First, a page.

Louis Sachar: Holes
Bloomsbury 2000 (1998)
This immensely readable YA novel is a delight: it presents like real-life contemporary fiction but is littered with almost impossible coincidences; it feels like a piece of fantasy at times but is unrelenting in its portrayal of societal realities; it’s peopled by individuals who one moment may be stereotypical and the next become complex and unpredictable.
Stanley Yelnats has been accused and convicted of a crime he didn’t commit. His sentence is to go to Camp Green Lake, a correctional institute where boys are expected to dig regulation-sized holes to build good character.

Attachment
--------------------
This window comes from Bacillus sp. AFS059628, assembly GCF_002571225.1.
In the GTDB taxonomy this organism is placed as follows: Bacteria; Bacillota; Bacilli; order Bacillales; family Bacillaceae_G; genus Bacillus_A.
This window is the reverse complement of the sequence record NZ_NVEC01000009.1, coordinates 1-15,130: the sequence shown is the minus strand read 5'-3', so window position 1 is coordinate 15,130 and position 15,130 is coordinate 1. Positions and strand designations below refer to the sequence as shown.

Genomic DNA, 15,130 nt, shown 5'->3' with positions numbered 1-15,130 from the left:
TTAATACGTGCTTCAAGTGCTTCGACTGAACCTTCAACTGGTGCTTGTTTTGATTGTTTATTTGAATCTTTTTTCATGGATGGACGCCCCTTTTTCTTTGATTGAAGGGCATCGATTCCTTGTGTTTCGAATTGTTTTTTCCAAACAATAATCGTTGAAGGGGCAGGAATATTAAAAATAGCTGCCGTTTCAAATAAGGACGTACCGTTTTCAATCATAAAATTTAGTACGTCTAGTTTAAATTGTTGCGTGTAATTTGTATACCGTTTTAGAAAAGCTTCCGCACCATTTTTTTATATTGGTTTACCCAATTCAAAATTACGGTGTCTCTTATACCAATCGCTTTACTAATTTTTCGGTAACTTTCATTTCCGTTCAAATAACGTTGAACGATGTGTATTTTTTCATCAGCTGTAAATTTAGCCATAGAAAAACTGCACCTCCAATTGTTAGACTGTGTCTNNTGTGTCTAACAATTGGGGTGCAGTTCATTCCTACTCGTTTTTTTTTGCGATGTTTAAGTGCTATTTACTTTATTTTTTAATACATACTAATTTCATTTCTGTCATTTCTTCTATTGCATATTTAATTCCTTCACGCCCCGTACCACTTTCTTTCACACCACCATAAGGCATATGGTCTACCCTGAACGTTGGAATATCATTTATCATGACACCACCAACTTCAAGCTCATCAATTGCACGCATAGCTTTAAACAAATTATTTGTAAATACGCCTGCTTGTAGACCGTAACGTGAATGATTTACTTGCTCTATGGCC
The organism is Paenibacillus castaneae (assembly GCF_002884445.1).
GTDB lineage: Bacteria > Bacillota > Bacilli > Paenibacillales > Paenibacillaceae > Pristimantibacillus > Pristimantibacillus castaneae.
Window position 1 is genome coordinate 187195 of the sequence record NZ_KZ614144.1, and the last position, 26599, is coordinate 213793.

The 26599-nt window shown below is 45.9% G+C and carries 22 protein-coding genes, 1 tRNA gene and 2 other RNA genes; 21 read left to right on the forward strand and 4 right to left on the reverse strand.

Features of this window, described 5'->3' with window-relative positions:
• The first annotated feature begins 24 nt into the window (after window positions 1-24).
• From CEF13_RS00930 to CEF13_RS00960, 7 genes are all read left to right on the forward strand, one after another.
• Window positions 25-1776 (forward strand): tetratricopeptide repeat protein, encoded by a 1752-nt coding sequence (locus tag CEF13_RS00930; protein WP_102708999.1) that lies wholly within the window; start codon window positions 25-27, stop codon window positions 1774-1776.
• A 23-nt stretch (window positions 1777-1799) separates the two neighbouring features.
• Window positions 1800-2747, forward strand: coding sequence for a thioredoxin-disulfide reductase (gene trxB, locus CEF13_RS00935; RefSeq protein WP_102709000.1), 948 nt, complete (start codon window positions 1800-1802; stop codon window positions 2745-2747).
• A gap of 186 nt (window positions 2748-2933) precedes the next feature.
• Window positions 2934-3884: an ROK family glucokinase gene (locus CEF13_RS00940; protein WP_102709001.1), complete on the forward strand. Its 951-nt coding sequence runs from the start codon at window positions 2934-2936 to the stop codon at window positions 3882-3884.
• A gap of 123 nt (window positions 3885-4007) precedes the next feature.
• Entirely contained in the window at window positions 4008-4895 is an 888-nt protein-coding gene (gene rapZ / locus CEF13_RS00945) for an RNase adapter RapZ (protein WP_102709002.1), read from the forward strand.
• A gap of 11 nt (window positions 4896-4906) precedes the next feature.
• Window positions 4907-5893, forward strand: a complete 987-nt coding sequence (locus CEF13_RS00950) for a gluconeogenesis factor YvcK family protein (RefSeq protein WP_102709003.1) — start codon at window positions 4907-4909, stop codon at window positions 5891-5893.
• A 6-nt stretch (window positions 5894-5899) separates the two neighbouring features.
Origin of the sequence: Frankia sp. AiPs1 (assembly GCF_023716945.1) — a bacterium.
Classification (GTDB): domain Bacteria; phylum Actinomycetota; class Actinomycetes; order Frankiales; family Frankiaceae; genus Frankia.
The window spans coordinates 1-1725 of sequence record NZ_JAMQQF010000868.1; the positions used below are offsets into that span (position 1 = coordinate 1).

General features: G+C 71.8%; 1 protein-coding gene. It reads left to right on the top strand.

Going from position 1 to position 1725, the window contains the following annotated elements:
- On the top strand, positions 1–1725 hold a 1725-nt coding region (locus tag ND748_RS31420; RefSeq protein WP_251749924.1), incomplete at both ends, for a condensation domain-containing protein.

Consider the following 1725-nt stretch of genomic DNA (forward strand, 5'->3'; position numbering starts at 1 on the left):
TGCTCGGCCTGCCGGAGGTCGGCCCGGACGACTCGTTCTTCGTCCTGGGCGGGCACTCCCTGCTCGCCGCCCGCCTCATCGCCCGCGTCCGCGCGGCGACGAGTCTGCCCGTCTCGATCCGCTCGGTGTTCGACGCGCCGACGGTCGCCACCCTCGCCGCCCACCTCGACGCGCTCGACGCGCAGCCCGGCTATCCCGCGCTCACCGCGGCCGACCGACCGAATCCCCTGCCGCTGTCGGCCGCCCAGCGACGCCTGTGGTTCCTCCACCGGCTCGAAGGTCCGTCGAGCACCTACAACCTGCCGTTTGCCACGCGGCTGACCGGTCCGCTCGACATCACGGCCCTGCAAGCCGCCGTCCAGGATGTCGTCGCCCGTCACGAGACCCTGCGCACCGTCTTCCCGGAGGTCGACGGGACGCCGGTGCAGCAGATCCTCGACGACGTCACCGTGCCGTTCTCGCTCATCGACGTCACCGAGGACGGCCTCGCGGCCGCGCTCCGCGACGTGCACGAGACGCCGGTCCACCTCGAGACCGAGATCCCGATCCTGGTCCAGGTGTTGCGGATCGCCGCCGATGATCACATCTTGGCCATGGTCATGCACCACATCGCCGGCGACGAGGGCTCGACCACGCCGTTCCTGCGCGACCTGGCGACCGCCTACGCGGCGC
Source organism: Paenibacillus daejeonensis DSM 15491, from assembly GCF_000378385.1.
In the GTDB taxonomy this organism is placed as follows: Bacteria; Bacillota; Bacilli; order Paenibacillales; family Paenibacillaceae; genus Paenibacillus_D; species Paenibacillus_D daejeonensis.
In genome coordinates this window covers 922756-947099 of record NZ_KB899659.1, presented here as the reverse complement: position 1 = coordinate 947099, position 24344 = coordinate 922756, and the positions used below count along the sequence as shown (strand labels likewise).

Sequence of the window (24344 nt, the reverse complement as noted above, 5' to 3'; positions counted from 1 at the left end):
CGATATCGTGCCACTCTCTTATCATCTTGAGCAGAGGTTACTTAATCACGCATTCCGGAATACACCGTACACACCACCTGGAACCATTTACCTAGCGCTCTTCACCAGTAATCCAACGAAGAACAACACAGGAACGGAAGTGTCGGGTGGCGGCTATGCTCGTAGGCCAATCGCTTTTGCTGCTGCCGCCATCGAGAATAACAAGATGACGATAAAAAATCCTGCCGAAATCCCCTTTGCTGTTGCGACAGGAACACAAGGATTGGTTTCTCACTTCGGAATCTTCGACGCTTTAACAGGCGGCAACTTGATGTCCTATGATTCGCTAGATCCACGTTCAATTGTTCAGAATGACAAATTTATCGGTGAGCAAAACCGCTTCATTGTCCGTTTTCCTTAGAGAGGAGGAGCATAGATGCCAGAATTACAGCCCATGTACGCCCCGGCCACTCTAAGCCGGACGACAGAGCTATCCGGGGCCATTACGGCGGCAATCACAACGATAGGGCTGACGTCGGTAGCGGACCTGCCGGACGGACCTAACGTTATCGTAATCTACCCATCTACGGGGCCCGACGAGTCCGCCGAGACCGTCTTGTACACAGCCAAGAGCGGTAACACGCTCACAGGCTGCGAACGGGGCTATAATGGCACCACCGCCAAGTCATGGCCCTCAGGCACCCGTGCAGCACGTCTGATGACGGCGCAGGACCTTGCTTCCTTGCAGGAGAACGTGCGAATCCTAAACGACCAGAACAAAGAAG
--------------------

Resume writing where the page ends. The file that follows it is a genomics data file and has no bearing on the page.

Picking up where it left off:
And yet all is not as it seems: we are already alerted to the fact that Stanley didn’t commit a crime, that — suspiciously — his name is palindromic, that the institute is neither green nor by a lake, and that everyone there is a metaphorical square peg who will never fit the round hole they’re expected to dig.